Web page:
U.S. President Donald Trump is asking South Korea to shell out $1 billion because of a trade deal he said he is not happy with.
Trump told Reuters Thursday that the United States may rework or nix a free-trade agreement it has with South Korea, and that the $1 billion collected from the city of Seoul will be used to pay for a U.S. missile-defense program. Trump said the existing agreement, known as KORUS, is "horrible" and "unacceptable," and it must be reworked in light of an overhaul of the Free Trade Agreement (NAFTA) with Canada and Mexico.
"It is unacceptable," Trump told media. "It is a horrible deal made by Hillary (Clinton). It's a horrible deal, and we are going to renegotiate that deal or terminate it."
Clinton championed the agreement before it was approved by Congress in 2011.
As for the anti-missile portion of a reworked agreement, there is no word whether South Korea will foot the billion-dollar bill. That was evident Thursday as Seoul's financial markets dipped with Trump's announcement.
In response, South Korean government spokesmen said the country planned to stand behind the 2011 agreement and that South Korea's trade minister said it is not aware of an official renegotiation. The minister said Seoul would focus its efforts on explaining to the United States the existing benefits, calling the agreement "mutually reciprocal."
Officials say global demand for cars and electronics is on the rise in South Korea, which could also be felt in other Asian countries as manufacturing sees an increase.
While Hillary Clinton promoted the KORUS deal, it was initially negotiated by the George W. Bush White House in 2007. The deal was then renegotiated by the Barack Obama administration in 2010. It took effect in 2012 and has since resulted in a trade deficit with South Korea of $27.7 billion.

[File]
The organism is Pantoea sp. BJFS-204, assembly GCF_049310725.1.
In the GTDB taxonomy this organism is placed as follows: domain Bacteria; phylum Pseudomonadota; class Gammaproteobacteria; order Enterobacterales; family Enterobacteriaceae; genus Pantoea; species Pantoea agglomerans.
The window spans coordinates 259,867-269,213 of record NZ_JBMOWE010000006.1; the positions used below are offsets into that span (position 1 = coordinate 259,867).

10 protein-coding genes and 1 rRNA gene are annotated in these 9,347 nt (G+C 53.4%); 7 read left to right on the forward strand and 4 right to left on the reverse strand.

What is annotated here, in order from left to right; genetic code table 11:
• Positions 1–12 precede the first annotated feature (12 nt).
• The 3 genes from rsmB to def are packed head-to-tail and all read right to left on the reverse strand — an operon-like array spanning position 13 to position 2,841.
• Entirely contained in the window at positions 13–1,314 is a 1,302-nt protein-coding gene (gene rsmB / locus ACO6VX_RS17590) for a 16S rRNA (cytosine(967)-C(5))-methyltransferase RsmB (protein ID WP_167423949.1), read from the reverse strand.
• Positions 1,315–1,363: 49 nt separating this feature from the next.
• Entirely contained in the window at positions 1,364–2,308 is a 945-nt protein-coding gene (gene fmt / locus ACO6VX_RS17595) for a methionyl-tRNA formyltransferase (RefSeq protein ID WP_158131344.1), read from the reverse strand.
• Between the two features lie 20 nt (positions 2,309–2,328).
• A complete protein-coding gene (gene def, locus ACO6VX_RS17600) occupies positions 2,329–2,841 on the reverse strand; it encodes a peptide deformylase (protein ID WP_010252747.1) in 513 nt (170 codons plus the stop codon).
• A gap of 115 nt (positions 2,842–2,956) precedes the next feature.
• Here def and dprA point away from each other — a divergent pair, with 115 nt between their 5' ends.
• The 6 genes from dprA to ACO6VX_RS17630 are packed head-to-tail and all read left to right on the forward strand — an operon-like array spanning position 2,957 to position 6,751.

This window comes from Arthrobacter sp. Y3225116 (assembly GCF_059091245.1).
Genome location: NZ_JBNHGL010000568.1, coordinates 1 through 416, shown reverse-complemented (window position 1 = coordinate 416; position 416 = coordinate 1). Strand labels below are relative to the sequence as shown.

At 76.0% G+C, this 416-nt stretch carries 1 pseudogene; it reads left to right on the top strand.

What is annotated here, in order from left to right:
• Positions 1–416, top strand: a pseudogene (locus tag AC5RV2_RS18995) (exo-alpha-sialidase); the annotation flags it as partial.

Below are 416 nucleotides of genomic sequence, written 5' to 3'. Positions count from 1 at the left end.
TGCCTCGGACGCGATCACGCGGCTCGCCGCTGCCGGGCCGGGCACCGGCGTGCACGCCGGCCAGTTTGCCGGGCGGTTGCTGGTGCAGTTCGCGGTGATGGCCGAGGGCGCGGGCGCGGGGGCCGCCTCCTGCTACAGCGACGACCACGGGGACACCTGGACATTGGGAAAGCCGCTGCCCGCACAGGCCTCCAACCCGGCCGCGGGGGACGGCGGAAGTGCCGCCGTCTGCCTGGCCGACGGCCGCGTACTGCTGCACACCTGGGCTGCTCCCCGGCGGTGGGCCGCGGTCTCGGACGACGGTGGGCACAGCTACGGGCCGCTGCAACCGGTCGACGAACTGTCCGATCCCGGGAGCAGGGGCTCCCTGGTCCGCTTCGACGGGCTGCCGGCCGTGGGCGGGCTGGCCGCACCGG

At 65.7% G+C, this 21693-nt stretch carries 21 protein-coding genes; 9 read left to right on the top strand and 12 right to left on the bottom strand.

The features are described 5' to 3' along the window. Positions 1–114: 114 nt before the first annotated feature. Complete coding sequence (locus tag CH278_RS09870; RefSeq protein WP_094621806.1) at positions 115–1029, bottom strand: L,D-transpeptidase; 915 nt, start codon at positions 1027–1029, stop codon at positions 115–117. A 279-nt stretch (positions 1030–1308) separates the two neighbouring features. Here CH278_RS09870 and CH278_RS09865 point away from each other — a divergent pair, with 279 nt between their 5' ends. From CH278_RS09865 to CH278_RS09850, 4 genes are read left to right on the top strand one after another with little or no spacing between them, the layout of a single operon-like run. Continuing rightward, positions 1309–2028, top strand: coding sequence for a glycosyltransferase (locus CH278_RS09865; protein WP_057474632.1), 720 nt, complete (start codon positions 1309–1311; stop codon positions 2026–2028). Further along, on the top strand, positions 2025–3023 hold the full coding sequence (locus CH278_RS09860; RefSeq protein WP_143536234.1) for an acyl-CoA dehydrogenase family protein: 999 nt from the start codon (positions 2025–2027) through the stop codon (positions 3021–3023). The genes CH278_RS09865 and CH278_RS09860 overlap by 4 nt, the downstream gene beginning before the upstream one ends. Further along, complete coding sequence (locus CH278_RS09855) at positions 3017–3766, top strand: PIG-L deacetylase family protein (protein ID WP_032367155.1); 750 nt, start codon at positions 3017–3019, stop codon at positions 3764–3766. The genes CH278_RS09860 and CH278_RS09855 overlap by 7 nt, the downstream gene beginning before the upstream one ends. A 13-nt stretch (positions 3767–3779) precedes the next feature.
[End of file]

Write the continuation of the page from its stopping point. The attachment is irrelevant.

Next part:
As for a reworked deal, Trump's demand of $1 billion will pay for the United States' Terminal High-Altitude Area Defense (THAAD) missile system currently being used in South Korea. The system is in place to defend against missile strikes from other countries, namely North Korea.
Trump said it was appropriate for South Korea to pay for the system, saying it's "phenomenal" and that it "shoots missiles right out of the sky."
South Korean defense leaders responded, saying the deal to fund the anti-missile weapon is fair, as South Korea provides its land for deployment and the United States pays for operation and maintenance.
With an upcoming election in South Korea, Moon Jae-in, the county's leading presidential candidate, told Reuters that an incoming government should have a choice whether to participate in the system as part of the existing deal or a reworked agreement. The election is May 9.
A top Moon Jae-in advisor said South Korea would not agree to Trump's demand if the United States continues to operate the missile system. The THAAD system has been deployed in South Korea since March. It was installed by Lockheed Martin Corp.
The THAAD system costs a little over $1.2 billion. Reuters reported that a U.S. State Department source said the government would not want to sell it to South Korea. The insider said it is integrated with other weapons the United States has stationed in Korea and retains the right to deploy them.
The announcement of a new deal with South Korea comes on the heals of the United States withdrawal from the Trans-Pacific Partnership pact. The Washington Post reported that the Trump administration is also eyeing new trade deals with Japan.
Vice President Mike Pence visited Tokyo last week in hopes of spurring economic talks with the island nation.
"We seek trade that is free," Pence told reporters. "We seek trade that is fair."
[Featured Image by Getty Images]